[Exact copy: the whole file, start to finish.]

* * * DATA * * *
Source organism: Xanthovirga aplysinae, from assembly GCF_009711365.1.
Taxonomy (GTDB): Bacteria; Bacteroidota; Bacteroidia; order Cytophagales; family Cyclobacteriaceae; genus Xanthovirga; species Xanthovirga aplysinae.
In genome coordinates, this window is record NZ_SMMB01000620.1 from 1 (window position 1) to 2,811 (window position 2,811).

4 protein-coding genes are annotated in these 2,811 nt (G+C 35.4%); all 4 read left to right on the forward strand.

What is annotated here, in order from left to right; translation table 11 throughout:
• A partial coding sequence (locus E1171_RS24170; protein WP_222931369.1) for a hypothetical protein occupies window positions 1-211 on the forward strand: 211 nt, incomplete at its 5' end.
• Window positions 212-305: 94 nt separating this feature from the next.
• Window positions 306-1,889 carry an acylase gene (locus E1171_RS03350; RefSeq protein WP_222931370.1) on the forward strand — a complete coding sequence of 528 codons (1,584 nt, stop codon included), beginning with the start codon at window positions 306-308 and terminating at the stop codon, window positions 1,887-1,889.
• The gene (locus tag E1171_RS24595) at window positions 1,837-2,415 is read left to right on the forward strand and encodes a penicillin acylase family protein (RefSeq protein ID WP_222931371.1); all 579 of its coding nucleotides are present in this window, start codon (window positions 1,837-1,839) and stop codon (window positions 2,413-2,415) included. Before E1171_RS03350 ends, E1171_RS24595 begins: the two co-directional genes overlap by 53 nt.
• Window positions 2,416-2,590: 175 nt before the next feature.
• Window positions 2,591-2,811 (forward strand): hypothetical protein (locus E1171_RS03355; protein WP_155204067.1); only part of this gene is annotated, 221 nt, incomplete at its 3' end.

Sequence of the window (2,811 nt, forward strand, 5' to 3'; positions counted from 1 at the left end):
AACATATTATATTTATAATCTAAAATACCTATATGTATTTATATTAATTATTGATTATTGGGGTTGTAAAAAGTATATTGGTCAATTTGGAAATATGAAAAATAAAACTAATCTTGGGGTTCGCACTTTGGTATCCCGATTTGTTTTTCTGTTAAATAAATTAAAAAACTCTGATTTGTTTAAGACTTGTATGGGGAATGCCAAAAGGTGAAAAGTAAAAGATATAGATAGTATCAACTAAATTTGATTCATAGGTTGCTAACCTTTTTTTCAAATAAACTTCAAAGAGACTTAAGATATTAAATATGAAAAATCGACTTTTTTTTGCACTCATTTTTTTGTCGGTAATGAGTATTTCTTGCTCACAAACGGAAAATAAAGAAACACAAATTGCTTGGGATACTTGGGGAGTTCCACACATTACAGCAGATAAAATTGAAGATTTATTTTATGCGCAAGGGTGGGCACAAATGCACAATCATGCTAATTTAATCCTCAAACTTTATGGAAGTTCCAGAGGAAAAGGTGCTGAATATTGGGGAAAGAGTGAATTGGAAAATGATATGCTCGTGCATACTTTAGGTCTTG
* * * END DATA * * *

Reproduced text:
Source organism: Xanthovirga aplysinae, from assembly GCF_009711365.1.
Taxonomy (GTDB): Bacteria; Bacteroidota; Bacteroidia; order Cytophagales; family Cyclobacteriaceae; genus Xanthovirga; species Xanthovirga aplysinae.
In genome coordinates, this window is record NZ_SMMB01000620.1 from 1 (window position 1) to 2,811 (window position 2,811).

4 protein-coding genes are annotated in these 2,811 nt (G+C 35.4%); all 4 read left to right on the forward strand.

What is annotated here, in order from left to right; translation table 11 throughout:
• A partial coding sequence (locus E1171_RS24170; protein WP_222931369.1) for a hypothetical protein occupies window positions 1-211 on the forward strand: 211 nt, incomplete at its 5' end.
• Window positions 212-305: 94 nt separating this feature from the next.
• Window positions 306-1,889 carry an acylase gene (locus E1171_RS03350; RefSeq protein WP_222931370.1) on the forward strand — a complete coding sequence of 528 codons (1,584 nt, stop codon included), beginning with the start codon at window positions 306-308 and terminating at the stop codon, window positions 1,887-1,889.
• The gene (locus tag E1171_RS24595) at window positions 1,837-2,415 is read left to right on the forward strand and encodes a penicillin acylase family protein (RefSeq protein ID WP_222931371.1); all 579 of its coding nucleotides are present in this window, start codon (window positions 1,837-1,839) and stop codon (window positions 2,413-2,415) included. Before E1171_RS03350 ends, E1171_RS24595 begins: the two co-directional genes overlap by 53 nt.
• Window positions 2,416-2,590: 175 nt before the next feature.
• Window positions 2,591-2,811 (forward strand): hypothetical protein (locus E1171_RS03355; protein WP_155204067.1); only part of this gene is annotated, 221 nt, incomplete at its 3' end.

Sequence of the window (2,811 nt, forward strand, 5' to 3'; positions counted from 1 at the left end):
AACATATTATATTTATAATCTAAAATACCTATATGTATTTATATTAATTATTGATTATTGGGGTTGTAAAAAGTATATTGGTCAATTTGGAAATATGAAAAATAAAACTAATCTTGGGGTTCGCACTTTGGTATCCCGATTTGTTTTTCTGTTAAATAAATTAAAAAACTCTGATTTGTTTAAGACTTGTATGGGGAATGCCAAAAGGTGAAAAGTAAAAGATATAGATAGTATCAACTAAATTTGATTCATAGGTTGCTAACCTTTTTTTCAAATAAACTTCAAAGAGACTTAAGATATTAAATATGAAAAATCGACTTTTTTTTGCACTCATTTTTTTGTCGGTAATGAGTATTTCTTGCTCACAAACGGAAAATAAAGAAACACAAATTGCTTGGGATACTTGGGGAGTTCCACACATTACAGCAGATAAAATTGAAGATTTATTTTATGCGCAAGGGTGGGCACAAATGCACAATCATGCTAATTTAATCCTCAAACTTTATGGAAGTTCCAGAGGAAAAGGTGCTGAATATTGGGGAAAGAGTGAATTGGAAAATGATATGCTCGTGCATACTTTAGGTCTTG